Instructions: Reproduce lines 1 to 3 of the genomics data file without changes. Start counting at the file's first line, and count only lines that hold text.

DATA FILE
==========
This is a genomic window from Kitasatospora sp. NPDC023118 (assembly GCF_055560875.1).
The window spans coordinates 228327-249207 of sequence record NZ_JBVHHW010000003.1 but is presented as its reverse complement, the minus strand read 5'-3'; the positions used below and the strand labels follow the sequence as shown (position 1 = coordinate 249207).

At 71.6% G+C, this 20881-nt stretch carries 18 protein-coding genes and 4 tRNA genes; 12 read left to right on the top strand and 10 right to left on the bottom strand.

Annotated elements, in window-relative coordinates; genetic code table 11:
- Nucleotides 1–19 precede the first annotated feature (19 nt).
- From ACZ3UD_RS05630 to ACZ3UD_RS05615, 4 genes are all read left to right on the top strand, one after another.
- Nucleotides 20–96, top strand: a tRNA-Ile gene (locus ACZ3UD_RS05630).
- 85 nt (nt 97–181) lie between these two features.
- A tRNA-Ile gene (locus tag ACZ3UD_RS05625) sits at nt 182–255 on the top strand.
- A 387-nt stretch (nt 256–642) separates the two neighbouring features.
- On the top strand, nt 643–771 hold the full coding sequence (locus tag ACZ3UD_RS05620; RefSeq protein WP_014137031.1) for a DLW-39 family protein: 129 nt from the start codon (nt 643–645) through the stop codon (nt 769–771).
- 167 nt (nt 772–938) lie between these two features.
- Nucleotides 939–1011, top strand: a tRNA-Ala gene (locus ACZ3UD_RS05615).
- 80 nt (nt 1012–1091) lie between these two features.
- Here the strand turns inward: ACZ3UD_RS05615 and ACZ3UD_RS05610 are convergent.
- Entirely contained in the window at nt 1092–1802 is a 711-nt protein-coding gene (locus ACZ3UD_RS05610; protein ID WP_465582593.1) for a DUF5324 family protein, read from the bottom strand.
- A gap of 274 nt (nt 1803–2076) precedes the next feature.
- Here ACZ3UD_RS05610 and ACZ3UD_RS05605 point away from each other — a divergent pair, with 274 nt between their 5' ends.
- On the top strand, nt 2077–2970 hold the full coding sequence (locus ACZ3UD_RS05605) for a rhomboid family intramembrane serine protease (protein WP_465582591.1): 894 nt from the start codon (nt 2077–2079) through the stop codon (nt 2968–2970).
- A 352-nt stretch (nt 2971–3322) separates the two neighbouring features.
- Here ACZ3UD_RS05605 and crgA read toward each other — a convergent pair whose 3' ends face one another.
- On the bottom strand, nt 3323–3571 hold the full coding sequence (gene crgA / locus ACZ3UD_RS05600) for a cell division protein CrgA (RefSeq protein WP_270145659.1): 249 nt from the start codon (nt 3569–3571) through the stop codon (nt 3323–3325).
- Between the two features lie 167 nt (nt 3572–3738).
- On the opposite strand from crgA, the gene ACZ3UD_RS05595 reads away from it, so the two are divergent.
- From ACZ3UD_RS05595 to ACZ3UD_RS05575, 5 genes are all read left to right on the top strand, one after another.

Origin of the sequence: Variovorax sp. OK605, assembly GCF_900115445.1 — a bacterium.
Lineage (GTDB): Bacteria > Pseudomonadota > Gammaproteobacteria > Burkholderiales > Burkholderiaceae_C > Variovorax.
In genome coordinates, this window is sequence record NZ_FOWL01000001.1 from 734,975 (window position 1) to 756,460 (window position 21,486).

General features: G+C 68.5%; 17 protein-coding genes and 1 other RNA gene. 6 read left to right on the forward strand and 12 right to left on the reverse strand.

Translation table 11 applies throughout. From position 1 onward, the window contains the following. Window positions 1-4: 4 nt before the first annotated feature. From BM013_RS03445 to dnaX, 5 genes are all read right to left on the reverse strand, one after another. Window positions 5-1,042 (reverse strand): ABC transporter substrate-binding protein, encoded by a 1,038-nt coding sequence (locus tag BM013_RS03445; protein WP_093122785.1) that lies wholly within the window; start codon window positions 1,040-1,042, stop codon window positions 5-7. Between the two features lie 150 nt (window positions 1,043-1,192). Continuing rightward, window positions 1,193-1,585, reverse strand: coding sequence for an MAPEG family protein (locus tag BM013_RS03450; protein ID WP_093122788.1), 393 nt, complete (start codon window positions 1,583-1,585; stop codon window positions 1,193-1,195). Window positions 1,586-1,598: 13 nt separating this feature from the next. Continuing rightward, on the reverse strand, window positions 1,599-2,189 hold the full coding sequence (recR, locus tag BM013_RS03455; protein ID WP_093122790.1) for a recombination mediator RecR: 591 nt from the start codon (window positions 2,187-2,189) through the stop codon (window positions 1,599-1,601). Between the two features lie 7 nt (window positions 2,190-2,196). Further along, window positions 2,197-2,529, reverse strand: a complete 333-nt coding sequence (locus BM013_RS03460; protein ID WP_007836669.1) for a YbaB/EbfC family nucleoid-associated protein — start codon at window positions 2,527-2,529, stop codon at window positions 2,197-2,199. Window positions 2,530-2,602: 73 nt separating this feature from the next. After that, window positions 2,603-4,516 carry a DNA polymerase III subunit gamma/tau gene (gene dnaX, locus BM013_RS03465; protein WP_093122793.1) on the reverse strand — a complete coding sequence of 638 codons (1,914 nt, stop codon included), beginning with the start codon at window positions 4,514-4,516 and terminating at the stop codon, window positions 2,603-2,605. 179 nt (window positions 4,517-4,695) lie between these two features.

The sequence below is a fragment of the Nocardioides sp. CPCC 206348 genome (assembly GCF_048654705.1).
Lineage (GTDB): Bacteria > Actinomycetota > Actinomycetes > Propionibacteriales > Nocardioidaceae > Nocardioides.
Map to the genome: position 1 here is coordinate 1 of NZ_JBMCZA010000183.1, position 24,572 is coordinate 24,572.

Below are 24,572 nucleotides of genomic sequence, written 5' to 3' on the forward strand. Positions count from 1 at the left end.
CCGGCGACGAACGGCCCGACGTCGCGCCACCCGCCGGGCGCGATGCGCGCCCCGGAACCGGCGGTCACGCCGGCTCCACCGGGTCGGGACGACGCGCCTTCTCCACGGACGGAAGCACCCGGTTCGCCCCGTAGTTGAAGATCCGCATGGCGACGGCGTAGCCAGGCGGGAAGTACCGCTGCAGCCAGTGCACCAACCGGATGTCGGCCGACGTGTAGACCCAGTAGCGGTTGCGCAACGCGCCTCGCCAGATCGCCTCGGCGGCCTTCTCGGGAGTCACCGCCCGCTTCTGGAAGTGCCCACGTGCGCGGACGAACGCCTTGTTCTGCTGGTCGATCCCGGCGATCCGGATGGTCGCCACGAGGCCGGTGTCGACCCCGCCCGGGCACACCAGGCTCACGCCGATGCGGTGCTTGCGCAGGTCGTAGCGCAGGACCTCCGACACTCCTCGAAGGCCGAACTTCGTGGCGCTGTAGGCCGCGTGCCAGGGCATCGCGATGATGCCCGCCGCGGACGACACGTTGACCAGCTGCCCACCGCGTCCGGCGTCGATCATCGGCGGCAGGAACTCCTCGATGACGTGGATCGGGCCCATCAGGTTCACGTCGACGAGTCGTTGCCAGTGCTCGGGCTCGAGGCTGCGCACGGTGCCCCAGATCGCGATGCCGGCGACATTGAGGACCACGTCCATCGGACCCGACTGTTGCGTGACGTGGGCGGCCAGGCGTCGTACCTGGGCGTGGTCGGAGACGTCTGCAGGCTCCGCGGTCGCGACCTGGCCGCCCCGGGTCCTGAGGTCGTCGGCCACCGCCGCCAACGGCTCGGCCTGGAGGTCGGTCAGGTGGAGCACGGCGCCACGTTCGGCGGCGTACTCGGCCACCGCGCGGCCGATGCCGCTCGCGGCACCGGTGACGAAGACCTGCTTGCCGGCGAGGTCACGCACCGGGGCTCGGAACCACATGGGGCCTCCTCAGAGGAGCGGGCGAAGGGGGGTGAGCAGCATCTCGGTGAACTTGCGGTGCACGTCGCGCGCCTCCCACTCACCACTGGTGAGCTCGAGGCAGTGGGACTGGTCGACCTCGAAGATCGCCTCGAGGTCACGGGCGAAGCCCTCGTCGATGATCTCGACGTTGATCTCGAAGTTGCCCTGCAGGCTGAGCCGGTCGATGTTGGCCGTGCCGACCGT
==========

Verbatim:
This is a genomic window from Kitasatospora sp. NPDC023118 (assembly GCF_055560875.1).
The window spans coordinates 228327-249207 of sequence record NZ_JBVHHW010000003.1 but is presented as its reverse complement, the minus strand read 5'-3'; the positions used below and the strand labels follow the sequence as shown (position 1 = coordinate 249207).

At 71.6% G+C, this 20881-nt stretch carries 18 protein-coding genes and 4 tRNA genes; 12 read left to right on the top strand and 10 right to left on the bottom strand.